More on deserving
Yesterday I suggested our wives deserve grace from us. I revived several complaints that, by definition, grace is never deserved. I agree none of us deserves the unmerited grace of God. Note I modified the word grace there with the word unmerited. In referring to God giving to us, the word unmerited might be a bit redundant, but Google returns 69,900 results for “unmerited grace” so is clearly a common concept. It’s also not what I was talking about.
When I speak of grace to others, I mean being loving, kind, generous, and forgiving. I think my bride deserves those things from me. If nothing else, she deserves them because God has commanded me to give them to her.
However, I’m not going to win a war of words here, so let’s ditch the word grace and focus on the other troubling word – “deserve”. I’m going to use part of the first definition for deserve found on dictionary.reference.com “to merit, be qualified for, or have a claim to because of actions, qualities, or situation”. Also note the etymology of our English word is from a Latin word meaning “to devote oneself to”.
I suspect more than a few marriage problems boil down to husband and/or wife giving their spouse only as much as they think they “deserve”. They keep a mental record of rights and wrongs. They give only what they feel they must, or only what they think is required by what their spouse has done or has not done. At the same time, such people calculate what they deserve from their spouse based on what they have and have not done for their spouse. Aside from the fact this seems unbiblical, it is based on the false premise we are a fair judge of ourselves and our spouse. Human nature causes most of us over rate ourselves and underrate our spouse. If both husband and wife are giving only what they calculate is “deserved” then both will be giving less than their spouse feels they deserve. It’s easy to see how this ends, and it’s not pretty.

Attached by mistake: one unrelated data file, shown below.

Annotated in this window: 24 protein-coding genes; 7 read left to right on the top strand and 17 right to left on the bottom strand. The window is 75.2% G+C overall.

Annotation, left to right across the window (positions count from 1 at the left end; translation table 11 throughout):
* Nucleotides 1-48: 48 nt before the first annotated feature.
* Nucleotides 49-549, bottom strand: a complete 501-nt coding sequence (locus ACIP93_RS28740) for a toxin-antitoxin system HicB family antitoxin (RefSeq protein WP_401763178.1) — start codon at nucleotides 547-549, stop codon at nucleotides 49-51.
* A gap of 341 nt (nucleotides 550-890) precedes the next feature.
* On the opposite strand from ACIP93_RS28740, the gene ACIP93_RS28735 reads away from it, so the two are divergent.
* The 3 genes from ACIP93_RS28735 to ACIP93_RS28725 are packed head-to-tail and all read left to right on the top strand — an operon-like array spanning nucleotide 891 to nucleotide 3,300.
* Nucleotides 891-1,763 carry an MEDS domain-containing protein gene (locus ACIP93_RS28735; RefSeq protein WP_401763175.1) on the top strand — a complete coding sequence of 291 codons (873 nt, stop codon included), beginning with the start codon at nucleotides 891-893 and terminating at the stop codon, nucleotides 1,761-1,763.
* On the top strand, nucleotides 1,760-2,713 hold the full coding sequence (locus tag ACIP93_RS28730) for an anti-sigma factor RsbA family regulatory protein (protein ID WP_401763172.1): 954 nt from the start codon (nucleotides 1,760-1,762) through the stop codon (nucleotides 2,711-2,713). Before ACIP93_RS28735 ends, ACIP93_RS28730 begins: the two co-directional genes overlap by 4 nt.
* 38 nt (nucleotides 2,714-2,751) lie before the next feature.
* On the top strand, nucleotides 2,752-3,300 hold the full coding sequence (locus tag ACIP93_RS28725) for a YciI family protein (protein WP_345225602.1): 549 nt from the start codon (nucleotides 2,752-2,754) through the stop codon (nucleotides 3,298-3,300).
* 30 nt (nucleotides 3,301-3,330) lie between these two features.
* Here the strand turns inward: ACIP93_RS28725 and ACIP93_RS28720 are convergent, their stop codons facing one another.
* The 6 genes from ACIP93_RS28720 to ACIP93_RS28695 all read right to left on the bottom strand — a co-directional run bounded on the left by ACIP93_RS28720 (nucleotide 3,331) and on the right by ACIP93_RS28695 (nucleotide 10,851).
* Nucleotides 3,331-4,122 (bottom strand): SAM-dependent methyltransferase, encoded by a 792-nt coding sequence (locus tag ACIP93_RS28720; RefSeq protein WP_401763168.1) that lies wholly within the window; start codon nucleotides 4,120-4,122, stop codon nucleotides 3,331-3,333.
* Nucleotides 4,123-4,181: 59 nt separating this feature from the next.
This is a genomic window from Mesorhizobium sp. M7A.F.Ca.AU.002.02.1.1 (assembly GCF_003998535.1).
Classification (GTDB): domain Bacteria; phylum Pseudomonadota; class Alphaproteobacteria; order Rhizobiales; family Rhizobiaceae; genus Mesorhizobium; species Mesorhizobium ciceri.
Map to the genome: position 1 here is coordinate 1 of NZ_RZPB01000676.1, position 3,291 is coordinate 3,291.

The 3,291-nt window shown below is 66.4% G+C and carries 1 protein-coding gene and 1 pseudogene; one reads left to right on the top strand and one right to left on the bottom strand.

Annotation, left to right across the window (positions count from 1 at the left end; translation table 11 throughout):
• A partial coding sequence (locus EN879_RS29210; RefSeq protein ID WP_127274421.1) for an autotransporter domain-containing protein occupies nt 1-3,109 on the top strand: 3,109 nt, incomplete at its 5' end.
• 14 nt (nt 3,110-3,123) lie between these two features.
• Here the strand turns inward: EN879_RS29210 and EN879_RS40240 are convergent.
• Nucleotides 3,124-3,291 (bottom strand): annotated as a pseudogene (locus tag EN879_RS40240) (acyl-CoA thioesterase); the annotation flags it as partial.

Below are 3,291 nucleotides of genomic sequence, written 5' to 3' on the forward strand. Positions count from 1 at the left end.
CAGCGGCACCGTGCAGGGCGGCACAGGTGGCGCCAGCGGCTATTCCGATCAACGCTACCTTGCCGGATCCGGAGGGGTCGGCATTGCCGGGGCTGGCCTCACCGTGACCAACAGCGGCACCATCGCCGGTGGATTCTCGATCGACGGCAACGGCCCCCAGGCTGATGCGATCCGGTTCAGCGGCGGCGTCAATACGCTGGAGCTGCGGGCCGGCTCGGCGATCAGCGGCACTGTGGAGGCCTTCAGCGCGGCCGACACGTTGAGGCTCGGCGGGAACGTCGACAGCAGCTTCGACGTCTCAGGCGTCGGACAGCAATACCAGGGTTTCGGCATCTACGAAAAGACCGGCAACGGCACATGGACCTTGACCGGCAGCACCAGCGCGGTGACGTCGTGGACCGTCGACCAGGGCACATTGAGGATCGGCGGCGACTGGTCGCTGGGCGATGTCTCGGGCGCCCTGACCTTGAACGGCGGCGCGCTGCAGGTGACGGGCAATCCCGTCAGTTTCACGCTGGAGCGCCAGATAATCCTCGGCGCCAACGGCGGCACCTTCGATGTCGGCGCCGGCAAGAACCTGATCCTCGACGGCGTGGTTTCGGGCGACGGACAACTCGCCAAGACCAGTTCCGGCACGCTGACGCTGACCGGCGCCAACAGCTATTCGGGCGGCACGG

My choice, and it is a choice, is to see my wife as deserving the best I can give her, all the time. Even when she has been bitchy, and even when I’ve had a long day. I don’t always succeed, but I do better and better as I keep working on it. Is my choice the best way to go? Frankly, I think the Bible more than hints it’s how we are to treat others. Not just our spouse, others in general and our spouse in particular. That aside, it’s certainly a more marriage positive and marriage building choice than trying to discern what she deserves.